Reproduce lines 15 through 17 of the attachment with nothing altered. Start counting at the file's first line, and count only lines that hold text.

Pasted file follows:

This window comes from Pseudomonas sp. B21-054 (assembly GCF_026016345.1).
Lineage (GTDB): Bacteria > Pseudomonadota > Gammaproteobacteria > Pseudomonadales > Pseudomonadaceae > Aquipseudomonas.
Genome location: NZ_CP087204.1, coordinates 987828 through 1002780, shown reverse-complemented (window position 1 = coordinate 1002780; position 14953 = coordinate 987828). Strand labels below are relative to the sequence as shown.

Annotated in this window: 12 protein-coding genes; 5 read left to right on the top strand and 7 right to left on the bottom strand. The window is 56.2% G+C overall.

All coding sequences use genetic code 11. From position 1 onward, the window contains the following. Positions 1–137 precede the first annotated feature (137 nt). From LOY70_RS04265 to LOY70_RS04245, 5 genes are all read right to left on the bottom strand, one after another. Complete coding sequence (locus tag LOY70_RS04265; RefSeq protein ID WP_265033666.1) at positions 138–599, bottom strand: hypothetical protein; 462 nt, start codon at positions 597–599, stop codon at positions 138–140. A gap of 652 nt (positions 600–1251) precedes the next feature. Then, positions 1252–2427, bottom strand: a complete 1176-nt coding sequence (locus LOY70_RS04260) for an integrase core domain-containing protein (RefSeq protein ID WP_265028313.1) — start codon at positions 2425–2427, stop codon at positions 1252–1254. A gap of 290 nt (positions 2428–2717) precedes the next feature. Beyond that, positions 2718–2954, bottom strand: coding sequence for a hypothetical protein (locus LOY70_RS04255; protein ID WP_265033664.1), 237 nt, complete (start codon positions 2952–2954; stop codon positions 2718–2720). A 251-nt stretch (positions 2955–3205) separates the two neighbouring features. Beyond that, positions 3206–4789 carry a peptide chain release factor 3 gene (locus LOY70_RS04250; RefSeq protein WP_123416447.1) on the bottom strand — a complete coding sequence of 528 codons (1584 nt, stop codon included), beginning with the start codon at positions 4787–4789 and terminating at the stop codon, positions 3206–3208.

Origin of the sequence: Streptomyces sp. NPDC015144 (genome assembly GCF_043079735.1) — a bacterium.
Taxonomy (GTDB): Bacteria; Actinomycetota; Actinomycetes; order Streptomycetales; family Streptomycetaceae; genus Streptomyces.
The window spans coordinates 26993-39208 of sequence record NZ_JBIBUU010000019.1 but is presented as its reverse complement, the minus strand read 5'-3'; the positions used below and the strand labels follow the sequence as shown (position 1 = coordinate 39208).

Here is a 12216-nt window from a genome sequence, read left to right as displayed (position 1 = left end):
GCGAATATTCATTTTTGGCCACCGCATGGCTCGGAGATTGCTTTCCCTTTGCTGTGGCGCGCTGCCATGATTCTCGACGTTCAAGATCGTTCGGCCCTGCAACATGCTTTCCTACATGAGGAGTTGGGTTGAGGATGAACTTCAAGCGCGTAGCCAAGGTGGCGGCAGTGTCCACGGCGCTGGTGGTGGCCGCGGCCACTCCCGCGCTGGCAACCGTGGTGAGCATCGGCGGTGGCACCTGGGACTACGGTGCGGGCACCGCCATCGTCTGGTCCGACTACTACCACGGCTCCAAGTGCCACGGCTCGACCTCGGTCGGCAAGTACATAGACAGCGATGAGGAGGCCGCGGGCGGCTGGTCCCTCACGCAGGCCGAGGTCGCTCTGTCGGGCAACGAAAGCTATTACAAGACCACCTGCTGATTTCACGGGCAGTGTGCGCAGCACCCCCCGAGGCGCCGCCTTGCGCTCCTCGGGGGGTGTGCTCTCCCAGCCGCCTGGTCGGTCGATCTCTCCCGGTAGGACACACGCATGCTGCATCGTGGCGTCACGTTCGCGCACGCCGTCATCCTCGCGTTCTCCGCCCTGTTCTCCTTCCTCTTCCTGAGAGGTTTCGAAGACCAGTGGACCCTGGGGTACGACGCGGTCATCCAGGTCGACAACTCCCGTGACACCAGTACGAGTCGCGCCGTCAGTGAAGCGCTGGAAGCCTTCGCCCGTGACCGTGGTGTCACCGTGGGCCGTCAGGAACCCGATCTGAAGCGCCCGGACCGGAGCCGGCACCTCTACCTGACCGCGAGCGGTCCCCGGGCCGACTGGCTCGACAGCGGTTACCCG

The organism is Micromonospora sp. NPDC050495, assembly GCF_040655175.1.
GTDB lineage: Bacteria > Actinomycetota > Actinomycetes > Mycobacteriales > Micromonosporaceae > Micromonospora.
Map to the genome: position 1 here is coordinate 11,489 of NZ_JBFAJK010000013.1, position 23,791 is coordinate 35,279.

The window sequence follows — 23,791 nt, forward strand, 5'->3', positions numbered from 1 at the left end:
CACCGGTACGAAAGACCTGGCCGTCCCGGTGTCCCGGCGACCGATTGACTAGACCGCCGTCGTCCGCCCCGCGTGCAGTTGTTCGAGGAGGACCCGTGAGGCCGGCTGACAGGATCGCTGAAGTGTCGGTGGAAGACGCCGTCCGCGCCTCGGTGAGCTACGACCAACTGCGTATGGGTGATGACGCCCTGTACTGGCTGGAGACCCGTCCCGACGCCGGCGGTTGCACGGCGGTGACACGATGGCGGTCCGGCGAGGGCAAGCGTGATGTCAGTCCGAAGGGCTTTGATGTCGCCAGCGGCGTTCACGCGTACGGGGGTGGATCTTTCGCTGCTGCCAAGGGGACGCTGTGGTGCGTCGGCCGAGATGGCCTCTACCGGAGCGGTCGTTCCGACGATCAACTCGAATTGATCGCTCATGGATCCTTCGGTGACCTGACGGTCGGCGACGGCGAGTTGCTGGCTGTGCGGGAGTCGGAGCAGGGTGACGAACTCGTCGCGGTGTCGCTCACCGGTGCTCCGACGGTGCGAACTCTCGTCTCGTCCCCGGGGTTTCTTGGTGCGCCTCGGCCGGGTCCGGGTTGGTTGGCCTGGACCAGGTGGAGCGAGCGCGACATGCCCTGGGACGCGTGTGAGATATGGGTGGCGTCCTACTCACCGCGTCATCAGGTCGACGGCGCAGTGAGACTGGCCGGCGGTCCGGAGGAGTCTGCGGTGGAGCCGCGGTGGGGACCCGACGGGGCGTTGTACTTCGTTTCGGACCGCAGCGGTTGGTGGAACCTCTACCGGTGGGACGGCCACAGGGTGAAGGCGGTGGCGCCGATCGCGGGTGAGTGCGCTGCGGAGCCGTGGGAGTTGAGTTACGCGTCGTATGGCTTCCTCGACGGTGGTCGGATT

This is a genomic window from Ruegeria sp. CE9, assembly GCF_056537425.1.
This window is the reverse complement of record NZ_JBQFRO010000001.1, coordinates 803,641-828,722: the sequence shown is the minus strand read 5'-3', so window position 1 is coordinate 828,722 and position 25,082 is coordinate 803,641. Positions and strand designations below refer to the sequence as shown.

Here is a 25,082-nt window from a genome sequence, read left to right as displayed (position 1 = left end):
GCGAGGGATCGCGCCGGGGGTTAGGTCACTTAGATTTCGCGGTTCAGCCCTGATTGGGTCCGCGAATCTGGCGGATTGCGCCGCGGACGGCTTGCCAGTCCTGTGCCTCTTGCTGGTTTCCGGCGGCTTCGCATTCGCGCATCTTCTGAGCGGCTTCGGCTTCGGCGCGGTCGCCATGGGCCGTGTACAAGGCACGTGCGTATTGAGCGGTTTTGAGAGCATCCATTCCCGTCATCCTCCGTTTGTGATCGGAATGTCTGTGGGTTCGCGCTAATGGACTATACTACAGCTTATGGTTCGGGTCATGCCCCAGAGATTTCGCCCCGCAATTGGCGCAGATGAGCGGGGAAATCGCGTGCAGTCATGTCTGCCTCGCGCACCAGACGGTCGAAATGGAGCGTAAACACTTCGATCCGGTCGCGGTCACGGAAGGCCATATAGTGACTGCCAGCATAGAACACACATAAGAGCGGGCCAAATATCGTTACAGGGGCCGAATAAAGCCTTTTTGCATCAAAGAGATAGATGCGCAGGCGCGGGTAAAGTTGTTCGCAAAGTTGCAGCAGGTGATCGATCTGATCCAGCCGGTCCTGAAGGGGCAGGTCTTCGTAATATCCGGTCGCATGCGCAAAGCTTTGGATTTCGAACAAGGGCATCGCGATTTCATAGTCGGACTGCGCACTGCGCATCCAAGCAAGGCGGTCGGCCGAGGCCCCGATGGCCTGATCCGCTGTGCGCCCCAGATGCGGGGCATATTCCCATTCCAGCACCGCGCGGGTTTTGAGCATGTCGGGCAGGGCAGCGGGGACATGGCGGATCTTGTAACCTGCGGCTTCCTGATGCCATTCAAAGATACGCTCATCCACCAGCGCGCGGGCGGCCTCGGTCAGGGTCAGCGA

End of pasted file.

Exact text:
CACCGGTACGAAAGACCTGGCCGTCCCGGTGTCCCGGCGACCGATTGACTAGACCGCCGTCGTCCGCCCCGCGTGCAGTTGTTCGAGGAGGACCCGTGAGGCCGGCTGACAGGATCGCTGAAGTGTCGGTGGAAGACGCCGTCCGCGCCTCGGTGAGCTACGACCAACTGCGTATGGGTGATGACGCCCTGTACTGGCTGGAGACCCGTCCCGACGCCGGCGGTTGCACGGCGGTGACACGATGGCGGTCCGGCGAGGGCAAGCGTGATGTCAGTCCGAAGGGCTTTGATGTCGCCAGCGGCGTTCACGCGTACGGGGGTGGATCTTTCGCTGCTGCCAAGGGGACGCTGTGGTGCGTCGGCCGAGATGGCCTCTACCGGAGCGGTCGTTCCGACGATCAACTCGAATTGATCGCTCATGGATCCTTCGGTGACCTGACGGTCGGCGACGGCGAGTTGCTGGCTGTGCGGGAGTCGGAGCAGGGTGACGAACTCGTCGCGGTGTCGCTCACCGGTGCTCCGACGGTGCGAACTCTCGTCTCGTCCCCGGGGTTTCTTGGTGCGCCTCGGCCGGGTCCGGGTTGGTTGGCCTGGACCAGGTGGAGCGAGCGCGACATGCCCTGGGACGCGTGTGAGATATGGGTGGCGTCCTACTCACCGCGTCATCAGGTCGACGGCGCAGTGAGACTGGCCGGCGGTCCGGAGGAGTCTGCGGTGGAGCCGCGGTGGGGACCCGACGGGGCGTTGTACTTCGTTTCGGACCGCAGCGGTTGGTGGAACCTCTACCGGTGGGACGGCCACAGGGTGAAGGCGGTGGCGCCGATCGCGGGTGAGTGCGCTGCGGAGCCGTGGGAGTTGAGTTACGCGTCGTATGGCTTCCTCGACGGTGGTCGGATT

This is a genomic window from Ruegeria sp. CE9, assembly GCF_056537425.1.
This window is the reverse complement of record NZ_JBQFRO010000001.1, coordinates 803,641-828,722: the sequence shown is the minus strand read 5'-3', so window position 1 is coordinate 828,722 and position 25,082 is coordinate 803,641. Positions and strand designations below refer to the sequence as shown.